- British Columbia
- New Brunswick & PEI
- Nova Scotia
The Colnett Expeditions
James Colnett (1753-1806) was born in 1753 in Devonport, Devon. He joined the Royal Navy as an able-bodied seaman in 1770. Promoted to midshipman in 1771, he served in British waters with Capt James Cook after Cook's return from his first voyage. Colnett accompanied Cook on his second circumnavigation of the world in 1772-1775.
Colnett saw service in the American War of Independence rising to the rank of first lieutenant. In 1786 he went on half pay and accepted an offer to lead a private fur-trading expedition to the Pacific Northwest. The expedition, which consisted of two ships, was undertaken between 1786 and 1788. In 1787 Colnett visited Nootka on Vancouver Island. He sailed north to Haida Gwaii (Queen Charlotte Islands) and Anchorage, Alaska, and wintered in Hawaii. In 1788 Colnett returned to the Pacific northwest starting in Alaska and sailed south to Haida Gwaii He then sailed to China where he the sold the furs for a large profit. Colnett was one of the first Europeans to land on Haida Gwaii. After the first expedition Colnett remained in China from where he took command of a second fur trading expedition between 1789-1791. This venture also comprised two ships and was undertaken with the financial assistance of John Meares with tacit backing of the Royal Navy and the British government. The main purpose was to set up a permanent trading post at Nootka. This led to a confrontation with the Spanish. Colnett was arrested and imprisoned in Mexico. This incident resulted in the Nootka crises discussed elsewhere in this section.
During the two expeditions Colnett kept a Journal the contents of which was not known until recent times. His account of the first voyage, A Voyage to the North West Side of America: The Journals of James Colnett 1786-89, edited by Robert Galois, was published in 2004. An account of the second voyage was published by the Champlain Society in 1940 entitled The Journal of Captain James Colnett Aboard the Argonaut from April 26, 1789 to Nov. 3, 1791. A complete copy of the Journals entitled the James Colnett's Journals MS 151 is held by the Royal British Columbia Museum and Archives.
The ship's surgeon on the first expedition was well-known British botanist Archibald Menzies. Menzies was a protege of British naturalist, Joseph Banks. Menzies visited Nova Scotia between 1784 and 1786. Layland noted that Colnett occasionally mentioned plants, mammals, birds, fish and crustaceans. He also drew numerous coastal maps and occasionally birds, probably collected by Menzies. Layland in his In Nature's Realm. Early Naturalists Explore Vancouver Island. suspected that Menzies may well have encouraged Colnett's interest in observing and recording nature. During his visit to Nootka in 1787 Layland (Realm: 45-46) includes the following passages that Colnett noted in his Journal:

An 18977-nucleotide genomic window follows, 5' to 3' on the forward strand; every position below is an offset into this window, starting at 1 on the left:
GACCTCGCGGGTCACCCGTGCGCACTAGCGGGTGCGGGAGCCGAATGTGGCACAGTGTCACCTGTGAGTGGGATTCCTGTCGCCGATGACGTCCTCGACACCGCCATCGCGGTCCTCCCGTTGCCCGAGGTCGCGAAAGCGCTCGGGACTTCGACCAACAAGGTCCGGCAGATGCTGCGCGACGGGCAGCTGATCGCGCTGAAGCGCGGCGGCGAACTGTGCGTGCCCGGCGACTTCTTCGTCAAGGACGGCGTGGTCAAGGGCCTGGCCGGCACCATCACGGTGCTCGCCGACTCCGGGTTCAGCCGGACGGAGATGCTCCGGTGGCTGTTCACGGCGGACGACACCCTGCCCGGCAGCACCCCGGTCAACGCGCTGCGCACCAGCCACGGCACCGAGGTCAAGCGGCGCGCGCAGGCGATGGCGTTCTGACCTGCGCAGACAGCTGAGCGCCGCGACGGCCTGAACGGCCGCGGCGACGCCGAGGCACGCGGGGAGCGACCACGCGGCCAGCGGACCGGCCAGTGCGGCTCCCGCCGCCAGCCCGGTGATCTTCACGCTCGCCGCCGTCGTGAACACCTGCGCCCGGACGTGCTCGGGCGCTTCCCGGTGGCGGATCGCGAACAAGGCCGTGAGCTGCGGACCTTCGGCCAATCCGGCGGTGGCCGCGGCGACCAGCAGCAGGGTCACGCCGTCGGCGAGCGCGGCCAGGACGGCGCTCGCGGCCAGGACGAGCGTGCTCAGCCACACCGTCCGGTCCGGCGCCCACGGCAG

Birds are not very numerous & very Shy, Crows [Northwestern Crow] , Ravens [Common Raven], King Fisher [Belted Kingfisher], wood peckers, a bird like the English Hedge Sparrow [unidentifiable], Swallows, a small bird of a dirty green colour [unidentifiable], sand Piper, Humming birds and Pigeons [Band-tailed Pigeon]. Sea & water Birds are found in no great plenty & are the Quebrantehuesses, Gulls, Shags, Divers and wild Ducks.
Noted British Columbia ornithologist, Theed Pearse (1871-1971), a member of the British Ornithological Union, researched the literature of expeditions to the Pacific Northwest looking for references to birds recorded. In 1968 he published a book Birds of the Early Explorers in the Northern Pacific. Stuart Houston wrote a short biography of Pearse for the Biographical Dictionary of American and Canadian Naturalists and Environmentalists (p. 615-616). Houston commented: "He published 103 papers in Murrelet, Condor, and Auk....His book...representing fourteen years of research, appeared when he was niinety-seven years old."